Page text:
‘Save Our Allies’ VP calls out State Dept. for delays in Afghan SIV processing: Hands are ‘tied’
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The State Department is facing criticism as it remains backlogged over Afghan SIV applicants, one year after the U.S. withdrawal from the Taliban-controlled nation.
“Save Our Allies” Vice President Nick Palmisciano described the “incredibly frustrating” process as the volunteer group, dedicated to rescuing Americans and U.S. allies trapped behind enemy lines, scrambles to rescue allies still trapped in the country.
“There absolutely are a ton of people still in Afghanistan,” Palmisciano said on “Fox & Friends First” Wednesday. “We are still getting messages every day and it’s absolutely heartbreaking. We left people there, and we did not even plan to scale up the number of people from [the] Department of State that were going to help process SIVs, that were going to help get these people to safety.”
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“We didn’t do anything ahead of time before the withdrawal, and we’re not doing enough now,” he continued.
“Save Our Allies” co-founder Chad Robichaux joined “Fox & Friends First” earlier this week, explaining how it would take the State Department 140 years to complete processing for the remaining applicants at the current rate.
Crowds of people wait outside the airport in Kabul, Afghanistan August 25, 2021 in this picture obtained from social media.
(Twitter/David Martinon via Reuters/File Photo)
“If you average… 4.5 family members, we’re talking 334,000 pending applications, [and] that doesn’t include who is already here,” Robichaux said. “The rate that they’re bringing people out is 200 cases per week, so it would take 140 years to get all of our interpreters out of Afghanistan at the rate the State Department’s doing it.”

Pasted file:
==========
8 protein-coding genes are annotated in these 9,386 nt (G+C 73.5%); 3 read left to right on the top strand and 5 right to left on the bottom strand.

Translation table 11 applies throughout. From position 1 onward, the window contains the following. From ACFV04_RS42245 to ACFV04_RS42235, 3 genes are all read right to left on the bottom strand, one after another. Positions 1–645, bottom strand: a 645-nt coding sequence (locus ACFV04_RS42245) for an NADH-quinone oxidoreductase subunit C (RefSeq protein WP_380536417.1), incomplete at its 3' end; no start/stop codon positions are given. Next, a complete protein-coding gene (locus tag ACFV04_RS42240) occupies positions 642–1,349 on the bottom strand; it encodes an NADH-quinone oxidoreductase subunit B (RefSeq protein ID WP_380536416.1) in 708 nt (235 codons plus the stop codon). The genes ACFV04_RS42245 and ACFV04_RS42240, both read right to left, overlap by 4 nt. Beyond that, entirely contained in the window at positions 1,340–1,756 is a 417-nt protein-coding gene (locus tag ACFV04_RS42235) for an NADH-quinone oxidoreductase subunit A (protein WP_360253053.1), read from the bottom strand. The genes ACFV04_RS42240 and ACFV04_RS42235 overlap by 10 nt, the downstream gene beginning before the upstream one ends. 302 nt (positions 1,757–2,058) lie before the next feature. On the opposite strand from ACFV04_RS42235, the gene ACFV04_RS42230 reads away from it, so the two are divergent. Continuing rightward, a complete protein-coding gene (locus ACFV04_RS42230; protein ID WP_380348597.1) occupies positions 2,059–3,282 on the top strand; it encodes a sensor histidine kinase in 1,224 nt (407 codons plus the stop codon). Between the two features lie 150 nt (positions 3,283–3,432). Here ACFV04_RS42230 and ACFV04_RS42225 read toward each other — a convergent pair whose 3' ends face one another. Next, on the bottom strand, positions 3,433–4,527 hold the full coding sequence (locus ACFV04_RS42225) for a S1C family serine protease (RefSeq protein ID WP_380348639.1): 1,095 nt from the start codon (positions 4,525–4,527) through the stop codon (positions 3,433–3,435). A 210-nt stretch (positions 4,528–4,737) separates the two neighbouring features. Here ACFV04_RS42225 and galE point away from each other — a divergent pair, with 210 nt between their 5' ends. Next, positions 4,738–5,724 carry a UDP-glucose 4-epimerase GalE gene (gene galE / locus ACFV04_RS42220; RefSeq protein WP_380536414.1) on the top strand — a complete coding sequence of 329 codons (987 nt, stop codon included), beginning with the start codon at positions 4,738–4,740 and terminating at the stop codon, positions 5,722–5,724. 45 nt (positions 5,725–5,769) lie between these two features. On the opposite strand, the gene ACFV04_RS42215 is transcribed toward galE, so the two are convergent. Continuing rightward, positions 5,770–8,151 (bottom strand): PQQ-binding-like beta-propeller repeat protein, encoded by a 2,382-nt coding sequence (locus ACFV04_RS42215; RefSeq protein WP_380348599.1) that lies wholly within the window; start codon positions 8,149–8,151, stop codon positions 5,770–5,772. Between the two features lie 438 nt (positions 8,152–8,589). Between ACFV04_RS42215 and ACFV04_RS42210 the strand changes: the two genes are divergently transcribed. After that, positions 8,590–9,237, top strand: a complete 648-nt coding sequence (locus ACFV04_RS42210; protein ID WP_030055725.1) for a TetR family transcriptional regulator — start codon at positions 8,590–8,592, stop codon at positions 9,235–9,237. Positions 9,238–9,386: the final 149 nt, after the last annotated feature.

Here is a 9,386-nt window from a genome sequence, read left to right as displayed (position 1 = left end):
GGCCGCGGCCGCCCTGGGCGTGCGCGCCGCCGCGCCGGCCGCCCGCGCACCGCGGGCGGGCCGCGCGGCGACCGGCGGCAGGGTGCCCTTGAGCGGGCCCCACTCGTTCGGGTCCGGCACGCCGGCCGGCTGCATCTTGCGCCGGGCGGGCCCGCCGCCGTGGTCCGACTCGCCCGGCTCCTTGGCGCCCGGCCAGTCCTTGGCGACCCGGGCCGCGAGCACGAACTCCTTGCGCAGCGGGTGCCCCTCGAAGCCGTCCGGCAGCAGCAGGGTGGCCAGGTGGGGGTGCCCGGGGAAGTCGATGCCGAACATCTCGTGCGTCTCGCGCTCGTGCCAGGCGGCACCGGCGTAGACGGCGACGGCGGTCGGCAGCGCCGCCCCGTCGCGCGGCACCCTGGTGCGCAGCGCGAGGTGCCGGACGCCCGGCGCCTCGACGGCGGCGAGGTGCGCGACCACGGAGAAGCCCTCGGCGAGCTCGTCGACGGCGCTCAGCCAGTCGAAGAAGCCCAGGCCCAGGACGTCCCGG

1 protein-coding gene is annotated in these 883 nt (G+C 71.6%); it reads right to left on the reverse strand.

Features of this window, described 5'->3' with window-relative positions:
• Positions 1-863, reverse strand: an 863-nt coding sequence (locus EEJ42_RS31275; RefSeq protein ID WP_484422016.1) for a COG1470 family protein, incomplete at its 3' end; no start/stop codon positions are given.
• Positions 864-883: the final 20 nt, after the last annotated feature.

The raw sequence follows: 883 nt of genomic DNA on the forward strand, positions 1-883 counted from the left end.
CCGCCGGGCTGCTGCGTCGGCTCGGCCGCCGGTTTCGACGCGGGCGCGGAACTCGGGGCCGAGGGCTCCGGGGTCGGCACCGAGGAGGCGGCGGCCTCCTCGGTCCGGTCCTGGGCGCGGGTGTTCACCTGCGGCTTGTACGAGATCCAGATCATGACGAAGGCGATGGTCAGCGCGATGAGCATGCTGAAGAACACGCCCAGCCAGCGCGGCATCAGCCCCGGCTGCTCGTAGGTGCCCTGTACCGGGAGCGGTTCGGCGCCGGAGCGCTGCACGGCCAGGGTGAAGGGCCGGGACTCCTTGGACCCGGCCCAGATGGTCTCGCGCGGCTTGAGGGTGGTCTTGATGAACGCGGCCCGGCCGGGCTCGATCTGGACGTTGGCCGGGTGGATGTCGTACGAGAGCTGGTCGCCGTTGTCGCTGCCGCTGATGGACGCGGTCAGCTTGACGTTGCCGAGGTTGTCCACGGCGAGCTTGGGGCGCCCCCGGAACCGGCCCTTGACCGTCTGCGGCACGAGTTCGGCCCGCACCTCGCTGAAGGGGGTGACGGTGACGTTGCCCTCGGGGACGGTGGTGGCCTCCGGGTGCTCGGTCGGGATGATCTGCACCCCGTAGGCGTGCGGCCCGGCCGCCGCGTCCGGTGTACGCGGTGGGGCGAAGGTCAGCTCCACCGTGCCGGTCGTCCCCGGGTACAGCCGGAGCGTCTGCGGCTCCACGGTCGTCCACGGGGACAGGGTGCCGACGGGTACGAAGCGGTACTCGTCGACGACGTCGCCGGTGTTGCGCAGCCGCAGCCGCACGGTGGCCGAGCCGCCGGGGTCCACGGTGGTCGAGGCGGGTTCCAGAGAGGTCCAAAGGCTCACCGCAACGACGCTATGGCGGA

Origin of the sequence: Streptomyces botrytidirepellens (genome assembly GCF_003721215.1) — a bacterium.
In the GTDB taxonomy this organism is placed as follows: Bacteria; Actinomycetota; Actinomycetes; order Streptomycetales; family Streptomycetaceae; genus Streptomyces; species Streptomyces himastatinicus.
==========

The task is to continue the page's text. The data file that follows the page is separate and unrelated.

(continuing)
The group has evacuated around 12,000 people from Afghanistan, but Palmisciano says their hands are “tied” with the delays.
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“It is a terrible situation and the toll that it takes on all of the volunteers is significant,” Palmisciano said. “There is not a day that goes by where people are not begging us with very real problems and our hands are essentially tied. We have to wait for this Department of State process.”
Palmisciano reiterated the need for government support, stressing the group is in great need of designating a place for SIV applicants to go as they flee to safety.
“If they can’t go directly to the United States you essentially shoulder the burden of funding these people for months or even in some cases a year at a time,” Palmisciano said. “It’s unsustainable for any NGO, so we need government support.”
Bailee Hill is an associate editor with Fox News Digital.
I have been writing professionally for over 20 years and have a deep understanding of the psychological and emotional elements that affect people. I’m an experienced ghostwriter and editor, as well as an award-winning author of five novels.